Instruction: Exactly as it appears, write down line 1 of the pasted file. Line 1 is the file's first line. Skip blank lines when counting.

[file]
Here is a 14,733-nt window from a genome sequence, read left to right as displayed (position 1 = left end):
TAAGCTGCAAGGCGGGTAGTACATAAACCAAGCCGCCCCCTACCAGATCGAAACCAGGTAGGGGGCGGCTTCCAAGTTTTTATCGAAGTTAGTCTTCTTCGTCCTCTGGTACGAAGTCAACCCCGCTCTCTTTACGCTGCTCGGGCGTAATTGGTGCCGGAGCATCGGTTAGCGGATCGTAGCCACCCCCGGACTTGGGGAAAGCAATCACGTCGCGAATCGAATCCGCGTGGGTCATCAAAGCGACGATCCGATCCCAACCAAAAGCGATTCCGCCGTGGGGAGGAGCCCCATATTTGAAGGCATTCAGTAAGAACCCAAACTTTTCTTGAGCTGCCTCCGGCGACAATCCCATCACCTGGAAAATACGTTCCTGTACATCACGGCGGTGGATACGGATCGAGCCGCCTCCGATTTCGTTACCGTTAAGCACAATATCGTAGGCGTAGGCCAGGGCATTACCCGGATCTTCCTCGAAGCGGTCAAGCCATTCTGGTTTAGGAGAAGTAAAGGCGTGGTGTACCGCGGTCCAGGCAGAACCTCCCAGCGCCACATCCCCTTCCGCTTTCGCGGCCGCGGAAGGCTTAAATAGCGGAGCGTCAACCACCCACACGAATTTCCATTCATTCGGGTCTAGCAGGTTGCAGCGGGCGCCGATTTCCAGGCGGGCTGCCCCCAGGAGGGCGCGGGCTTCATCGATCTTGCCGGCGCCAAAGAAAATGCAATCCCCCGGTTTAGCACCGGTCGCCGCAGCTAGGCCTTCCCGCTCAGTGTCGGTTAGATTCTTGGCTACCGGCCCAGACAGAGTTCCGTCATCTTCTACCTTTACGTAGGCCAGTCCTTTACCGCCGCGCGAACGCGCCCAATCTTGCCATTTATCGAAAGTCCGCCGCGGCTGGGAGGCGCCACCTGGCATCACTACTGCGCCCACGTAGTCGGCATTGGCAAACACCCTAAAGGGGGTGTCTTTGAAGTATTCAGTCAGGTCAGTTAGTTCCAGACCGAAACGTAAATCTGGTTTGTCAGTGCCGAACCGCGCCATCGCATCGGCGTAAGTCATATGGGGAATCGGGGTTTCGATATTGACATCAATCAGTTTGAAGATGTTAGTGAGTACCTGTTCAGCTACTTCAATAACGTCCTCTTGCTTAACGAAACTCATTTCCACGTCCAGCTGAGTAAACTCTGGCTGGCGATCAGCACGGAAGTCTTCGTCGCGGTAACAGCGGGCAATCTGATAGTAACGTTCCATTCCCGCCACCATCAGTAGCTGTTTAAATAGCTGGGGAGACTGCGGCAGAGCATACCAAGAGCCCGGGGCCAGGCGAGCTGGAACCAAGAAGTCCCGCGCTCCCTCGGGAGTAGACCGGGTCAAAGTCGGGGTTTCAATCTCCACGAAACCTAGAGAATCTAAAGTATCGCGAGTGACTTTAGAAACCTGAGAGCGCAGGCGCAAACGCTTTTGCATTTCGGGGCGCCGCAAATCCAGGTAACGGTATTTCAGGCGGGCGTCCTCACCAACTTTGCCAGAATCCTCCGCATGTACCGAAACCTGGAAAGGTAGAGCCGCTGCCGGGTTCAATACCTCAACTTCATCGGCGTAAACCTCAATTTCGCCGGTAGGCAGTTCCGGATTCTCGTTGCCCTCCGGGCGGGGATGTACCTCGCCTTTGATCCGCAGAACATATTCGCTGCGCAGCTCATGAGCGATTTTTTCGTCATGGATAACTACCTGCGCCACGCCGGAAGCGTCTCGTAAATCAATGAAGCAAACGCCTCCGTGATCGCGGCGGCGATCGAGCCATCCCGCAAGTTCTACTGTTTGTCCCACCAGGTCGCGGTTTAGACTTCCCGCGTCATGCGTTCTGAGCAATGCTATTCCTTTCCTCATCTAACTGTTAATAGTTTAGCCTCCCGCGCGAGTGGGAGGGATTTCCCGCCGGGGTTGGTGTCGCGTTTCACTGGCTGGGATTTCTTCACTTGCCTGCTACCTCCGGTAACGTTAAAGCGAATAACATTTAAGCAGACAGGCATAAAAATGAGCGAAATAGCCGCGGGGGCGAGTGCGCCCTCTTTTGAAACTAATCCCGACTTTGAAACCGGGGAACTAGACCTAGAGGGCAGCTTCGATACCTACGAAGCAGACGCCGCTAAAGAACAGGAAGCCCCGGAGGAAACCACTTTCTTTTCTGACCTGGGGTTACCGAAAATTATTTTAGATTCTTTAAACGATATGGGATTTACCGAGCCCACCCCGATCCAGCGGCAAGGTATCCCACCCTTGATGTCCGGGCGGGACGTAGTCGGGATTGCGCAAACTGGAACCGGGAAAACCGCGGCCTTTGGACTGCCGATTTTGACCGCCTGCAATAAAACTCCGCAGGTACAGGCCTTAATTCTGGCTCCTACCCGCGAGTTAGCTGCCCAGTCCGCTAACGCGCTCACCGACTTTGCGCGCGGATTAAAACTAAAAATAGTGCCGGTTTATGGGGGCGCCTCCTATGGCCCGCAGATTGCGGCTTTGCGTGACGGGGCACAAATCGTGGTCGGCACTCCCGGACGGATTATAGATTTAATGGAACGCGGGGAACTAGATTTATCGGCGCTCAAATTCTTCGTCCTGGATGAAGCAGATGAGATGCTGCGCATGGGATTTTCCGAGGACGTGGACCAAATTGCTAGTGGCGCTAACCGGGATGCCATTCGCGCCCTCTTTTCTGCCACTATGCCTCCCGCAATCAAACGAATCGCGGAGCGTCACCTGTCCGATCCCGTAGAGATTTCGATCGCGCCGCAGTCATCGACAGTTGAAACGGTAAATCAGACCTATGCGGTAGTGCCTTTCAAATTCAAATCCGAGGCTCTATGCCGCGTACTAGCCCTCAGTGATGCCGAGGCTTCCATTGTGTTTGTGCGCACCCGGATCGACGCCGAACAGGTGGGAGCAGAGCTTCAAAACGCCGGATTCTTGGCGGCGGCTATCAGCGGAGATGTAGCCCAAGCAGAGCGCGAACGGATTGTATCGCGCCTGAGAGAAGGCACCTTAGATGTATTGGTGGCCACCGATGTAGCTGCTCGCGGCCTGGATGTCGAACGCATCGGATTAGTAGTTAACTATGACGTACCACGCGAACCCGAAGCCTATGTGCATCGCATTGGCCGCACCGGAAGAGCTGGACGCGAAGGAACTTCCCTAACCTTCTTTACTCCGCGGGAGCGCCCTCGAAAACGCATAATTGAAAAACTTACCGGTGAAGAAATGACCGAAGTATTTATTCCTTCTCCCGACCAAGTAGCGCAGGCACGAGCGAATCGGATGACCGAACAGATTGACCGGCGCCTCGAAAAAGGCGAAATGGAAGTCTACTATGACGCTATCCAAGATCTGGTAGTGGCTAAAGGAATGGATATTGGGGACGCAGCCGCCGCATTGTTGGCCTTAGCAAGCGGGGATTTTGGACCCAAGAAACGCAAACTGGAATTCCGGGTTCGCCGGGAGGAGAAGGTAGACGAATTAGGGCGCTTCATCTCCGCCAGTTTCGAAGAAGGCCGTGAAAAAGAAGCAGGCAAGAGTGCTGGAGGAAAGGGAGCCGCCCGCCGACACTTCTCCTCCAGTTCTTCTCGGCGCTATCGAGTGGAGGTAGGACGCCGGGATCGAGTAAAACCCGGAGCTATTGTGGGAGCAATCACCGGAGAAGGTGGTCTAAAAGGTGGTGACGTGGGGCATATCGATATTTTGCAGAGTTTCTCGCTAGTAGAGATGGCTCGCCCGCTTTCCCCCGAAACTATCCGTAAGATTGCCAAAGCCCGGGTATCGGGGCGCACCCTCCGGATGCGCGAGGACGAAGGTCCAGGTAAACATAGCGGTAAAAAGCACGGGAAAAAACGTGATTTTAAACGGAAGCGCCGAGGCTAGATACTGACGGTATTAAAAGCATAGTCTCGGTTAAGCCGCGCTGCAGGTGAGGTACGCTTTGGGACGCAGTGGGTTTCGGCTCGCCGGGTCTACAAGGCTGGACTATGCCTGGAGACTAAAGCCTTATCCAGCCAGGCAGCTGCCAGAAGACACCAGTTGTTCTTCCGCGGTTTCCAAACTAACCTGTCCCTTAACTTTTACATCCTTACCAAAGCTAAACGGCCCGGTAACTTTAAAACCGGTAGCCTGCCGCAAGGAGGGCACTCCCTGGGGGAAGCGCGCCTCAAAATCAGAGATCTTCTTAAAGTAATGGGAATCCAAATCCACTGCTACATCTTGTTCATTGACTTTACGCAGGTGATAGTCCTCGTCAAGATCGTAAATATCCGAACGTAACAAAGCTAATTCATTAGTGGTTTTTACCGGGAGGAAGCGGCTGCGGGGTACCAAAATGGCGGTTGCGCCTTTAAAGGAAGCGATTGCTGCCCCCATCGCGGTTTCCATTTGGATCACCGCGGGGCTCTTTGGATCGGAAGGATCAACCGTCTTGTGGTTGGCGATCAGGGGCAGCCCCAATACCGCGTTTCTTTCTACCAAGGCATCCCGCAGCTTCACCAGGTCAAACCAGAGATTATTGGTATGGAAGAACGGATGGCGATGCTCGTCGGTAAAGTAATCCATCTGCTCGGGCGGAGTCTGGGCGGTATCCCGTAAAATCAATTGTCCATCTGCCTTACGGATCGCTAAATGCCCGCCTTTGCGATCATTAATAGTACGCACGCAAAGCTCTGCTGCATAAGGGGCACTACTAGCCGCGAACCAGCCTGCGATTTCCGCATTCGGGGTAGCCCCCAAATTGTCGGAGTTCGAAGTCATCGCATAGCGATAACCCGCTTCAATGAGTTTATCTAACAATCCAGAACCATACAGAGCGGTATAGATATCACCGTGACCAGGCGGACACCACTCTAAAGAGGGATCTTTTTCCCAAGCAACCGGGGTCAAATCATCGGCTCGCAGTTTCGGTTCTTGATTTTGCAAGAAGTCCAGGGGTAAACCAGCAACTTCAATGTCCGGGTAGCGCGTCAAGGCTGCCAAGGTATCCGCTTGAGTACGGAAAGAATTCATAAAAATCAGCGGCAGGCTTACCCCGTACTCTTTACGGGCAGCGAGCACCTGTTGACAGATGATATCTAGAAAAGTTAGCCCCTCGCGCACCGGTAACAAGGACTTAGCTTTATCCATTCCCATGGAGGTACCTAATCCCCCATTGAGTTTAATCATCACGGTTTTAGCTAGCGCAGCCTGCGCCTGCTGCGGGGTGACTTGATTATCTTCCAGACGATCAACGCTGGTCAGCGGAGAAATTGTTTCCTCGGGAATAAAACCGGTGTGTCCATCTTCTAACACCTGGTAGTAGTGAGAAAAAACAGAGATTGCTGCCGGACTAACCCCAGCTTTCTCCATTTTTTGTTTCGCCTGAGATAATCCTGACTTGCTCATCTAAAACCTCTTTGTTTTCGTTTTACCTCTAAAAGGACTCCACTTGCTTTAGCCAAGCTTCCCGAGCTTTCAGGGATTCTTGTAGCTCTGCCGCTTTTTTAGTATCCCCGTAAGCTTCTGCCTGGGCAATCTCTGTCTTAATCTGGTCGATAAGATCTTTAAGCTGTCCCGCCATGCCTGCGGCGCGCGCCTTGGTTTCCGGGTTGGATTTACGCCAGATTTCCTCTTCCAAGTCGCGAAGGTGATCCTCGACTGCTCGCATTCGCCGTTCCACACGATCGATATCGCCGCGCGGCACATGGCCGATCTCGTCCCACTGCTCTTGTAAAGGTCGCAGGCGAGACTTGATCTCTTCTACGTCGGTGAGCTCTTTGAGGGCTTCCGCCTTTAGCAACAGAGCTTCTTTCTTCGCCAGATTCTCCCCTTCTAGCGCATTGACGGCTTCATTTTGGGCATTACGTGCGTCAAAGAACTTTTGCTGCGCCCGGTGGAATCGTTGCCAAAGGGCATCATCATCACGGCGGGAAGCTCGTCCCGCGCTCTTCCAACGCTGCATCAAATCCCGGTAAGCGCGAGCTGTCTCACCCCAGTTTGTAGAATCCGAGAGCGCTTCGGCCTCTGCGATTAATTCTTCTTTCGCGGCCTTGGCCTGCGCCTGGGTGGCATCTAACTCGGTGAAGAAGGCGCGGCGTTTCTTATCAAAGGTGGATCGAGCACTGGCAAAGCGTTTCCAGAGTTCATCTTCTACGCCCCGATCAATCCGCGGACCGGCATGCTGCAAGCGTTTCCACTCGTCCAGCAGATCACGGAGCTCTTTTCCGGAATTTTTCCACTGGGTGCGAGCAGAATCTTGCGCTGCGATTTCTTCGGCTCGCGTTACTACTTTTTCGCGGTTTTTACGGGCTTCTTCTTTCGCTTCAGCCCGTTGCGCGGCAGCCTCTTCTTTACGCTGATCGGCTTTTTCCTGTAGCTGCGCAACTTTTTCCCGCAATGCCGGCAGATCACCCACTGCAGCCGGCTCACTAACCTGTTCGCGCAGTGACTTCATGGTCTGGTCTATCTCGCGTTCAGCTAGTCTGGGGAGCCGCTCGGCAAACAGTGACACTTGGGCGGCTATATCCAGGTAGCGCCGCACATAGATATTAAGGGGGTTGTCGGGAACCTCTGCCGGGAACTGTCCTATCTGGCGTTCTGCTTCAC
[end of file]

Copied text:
Here is a 14,733-nt window from a genome sequence, read left to right as displayed (position 1 = left end):